Wirebugs use the new Wirebug gauge as their resource. You get 2 by default and can get a third one by picking up an item. Most moves use 1 Wirebug and a few more defensive (or more powerful) moves use 2. The Wirebugs go on cooldown after using them and come back at different rates depending on what moves you use. If you use enough Wirebug attacks on large monsters, you’ll be able to ride them. The whole jumping on them thing is gone and so is grappling onto their face and smacking them around. You can still ram the monsters into walls when riding them, though. You can also control the monsters and have turf wars. The monsters handle about as well as a semi, but it’s fun getting a monster to fight the quest target monster. That’s actually a really good strategy to use since they do so much damage. It’s very easy to get non-quest monsters into rideable states with just a couple of Wirebug attacks too. There's so much cool stuff Wirebugs let you do. They really make Monster Hunter more fun. I love them and I hope they’re here to stay.

Another not so innovative, but much cuter addition to Monster Hunter is Palamutes, AKA dogs. Palamutes are like MHW's taxis meet Palicos. They fight alongside you and you can ride them around like mounts. Unlike MHW's taxis, though, you have full control over them. You also don't have to do obscure quests to unlock them in each zone. And unlike Palicos, they can't set up traps or healing installations. They also don’t talk. All they really do is attack. You can equip them with some heals and buffs that go off as they attack, but they're not as varied as what's available for Palicos, who get 5 classes with lots of different skills.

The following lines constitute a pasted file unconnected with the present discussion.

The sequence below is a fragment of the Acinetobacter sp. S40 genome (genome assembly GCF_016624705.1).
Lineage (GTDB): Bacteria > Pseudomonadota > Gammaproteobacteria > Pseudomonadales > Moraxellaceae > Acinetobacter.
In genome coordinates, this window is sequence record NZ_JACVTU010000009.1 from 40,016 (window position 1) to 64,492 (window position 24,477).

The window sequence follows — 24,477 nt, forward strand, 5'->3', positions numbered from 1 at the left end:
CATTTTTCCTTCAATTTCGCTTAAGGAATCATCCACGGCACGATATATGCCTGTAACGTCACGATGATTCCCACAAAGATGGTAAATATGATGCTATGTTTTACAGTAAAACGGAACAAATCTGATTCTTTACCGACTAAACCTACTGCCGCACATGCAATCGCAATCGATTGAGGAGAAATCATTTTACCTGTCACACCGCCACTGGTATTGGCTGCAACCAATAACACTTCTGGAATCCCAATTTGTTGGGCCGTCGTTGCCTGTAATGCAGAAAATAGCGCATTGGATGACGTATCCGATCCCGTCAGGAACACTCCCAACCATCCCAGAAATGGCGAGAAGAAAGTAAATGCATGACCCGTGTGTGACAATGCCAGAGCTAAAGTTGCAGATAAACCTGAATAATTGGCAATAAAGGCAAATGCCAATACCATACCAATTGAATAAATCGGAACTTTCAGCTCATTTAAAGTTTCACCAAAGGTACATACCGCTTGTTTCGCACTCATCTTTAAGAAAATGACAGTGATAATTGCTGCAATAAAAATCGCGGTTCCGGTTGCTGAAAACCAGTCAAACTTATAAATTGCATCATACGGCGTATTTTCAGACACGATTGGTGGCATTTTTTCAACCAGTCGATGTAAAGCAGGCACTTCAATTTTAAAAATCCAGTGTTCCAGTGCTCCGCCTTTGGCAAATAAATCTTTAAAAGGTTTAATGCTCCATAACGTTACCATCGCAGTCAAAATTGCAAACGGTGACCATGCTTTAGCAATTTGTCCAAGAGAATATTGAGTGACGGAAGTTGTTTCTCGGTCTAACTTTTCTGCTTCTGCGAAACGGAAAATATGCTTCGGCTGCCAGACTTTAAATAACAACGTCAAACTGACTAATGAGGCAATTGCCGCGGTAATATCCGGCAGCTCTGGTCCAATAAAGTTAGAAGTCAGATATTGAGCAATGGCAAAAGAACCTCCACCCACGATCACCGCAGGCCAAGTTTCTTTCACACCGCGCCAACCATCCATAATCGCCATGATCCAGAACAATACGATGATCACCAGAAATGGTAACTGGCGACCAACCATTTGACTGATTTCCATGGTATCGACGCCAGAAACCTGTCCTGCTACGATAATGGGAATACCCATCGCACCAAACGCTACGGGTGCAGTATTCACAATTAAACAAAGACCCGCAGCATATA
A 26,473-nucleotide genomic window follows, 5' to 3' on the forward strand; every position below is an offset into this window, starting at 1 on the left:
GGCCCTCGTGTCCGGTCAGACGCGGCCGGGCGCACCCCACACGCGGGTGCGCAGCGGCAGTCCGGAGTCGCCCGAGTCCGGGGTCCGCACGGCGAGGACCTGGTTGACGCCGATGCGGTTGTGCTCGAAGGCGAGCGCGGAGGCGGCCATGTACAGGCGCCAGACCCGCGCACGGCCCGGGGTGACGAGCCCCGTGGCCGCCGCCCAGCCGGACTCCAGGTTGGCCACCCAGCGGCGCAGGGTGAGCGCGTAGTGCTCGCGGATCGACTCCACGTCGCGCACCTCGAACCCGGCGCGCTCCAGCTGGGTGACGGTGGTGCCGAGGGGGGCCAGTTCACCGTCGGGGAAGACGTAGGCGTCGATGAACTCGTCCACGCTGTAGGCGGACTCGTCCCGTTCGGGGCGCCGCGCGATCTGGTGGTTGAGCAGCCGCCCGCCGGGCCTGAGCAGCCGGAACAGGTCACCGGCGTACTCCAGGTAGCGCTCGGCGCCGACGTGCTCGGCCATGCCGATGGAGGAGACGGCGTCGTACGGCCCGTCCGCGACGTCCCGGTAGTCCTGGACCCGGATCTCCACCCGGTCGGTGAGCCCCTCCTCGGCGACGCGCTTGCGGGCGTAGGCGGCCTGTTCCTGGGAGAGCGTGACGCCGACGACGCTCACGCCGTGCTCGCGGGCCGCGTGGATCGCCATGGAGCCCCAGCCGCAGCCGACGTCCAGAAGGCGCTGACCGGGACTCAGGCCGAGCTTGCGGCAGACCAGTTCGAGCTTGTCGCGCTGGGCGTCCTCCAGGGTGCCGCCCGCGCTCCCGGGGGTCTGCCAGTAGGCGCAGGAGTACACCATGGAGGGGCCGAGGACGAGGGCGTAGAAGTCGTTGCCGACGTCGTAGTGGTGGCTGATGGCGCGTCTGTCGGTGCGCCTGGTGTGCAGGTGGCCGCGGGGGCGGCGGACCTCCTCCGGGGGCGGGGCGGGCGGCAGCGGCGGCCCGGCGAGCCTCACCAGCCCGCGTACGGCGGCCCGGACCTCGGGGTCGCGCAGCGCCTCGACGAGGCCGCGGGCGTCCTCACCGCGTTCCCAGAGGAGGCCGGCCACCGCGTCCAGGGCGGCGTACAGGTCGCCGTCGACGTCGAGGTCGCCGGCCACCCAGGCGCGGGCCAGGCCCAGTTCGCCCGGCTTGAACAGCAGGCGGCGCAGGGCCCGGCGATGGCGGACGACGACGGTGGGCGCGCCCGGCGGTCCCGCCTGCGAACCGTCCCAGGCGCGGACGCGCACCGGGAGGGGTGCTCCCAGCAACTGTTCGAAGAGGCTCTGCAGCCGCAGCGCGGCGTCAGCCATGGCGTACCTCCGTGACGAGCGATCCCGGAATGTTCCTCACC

Where MHR strangely takes a step backwards into pre-MHW Monster Hunter is in quest progression and multiplayer. Unlike in MHW, you can't play any quest you want in multiplayer. You actually can't do any of the village quests in multiplayer. The Gathering Hub has its own set of Low Rank quests. If you only do village quests first, you'll be offered a special quest that will unlock tiers of monsters you've already killed in the hub, but besides that, Low Rank quest progression between the village and the hub is separate. I often ran into situations where I would kill a monster in the village, but didn't have a quest with that monster unlocked in multiplayer, so I either had to catch the hub quests up, or just farm a monster solo. This isn't much of an issue once you get to High Rank, but it's frustrating and needlessly confusing when you're starting the game.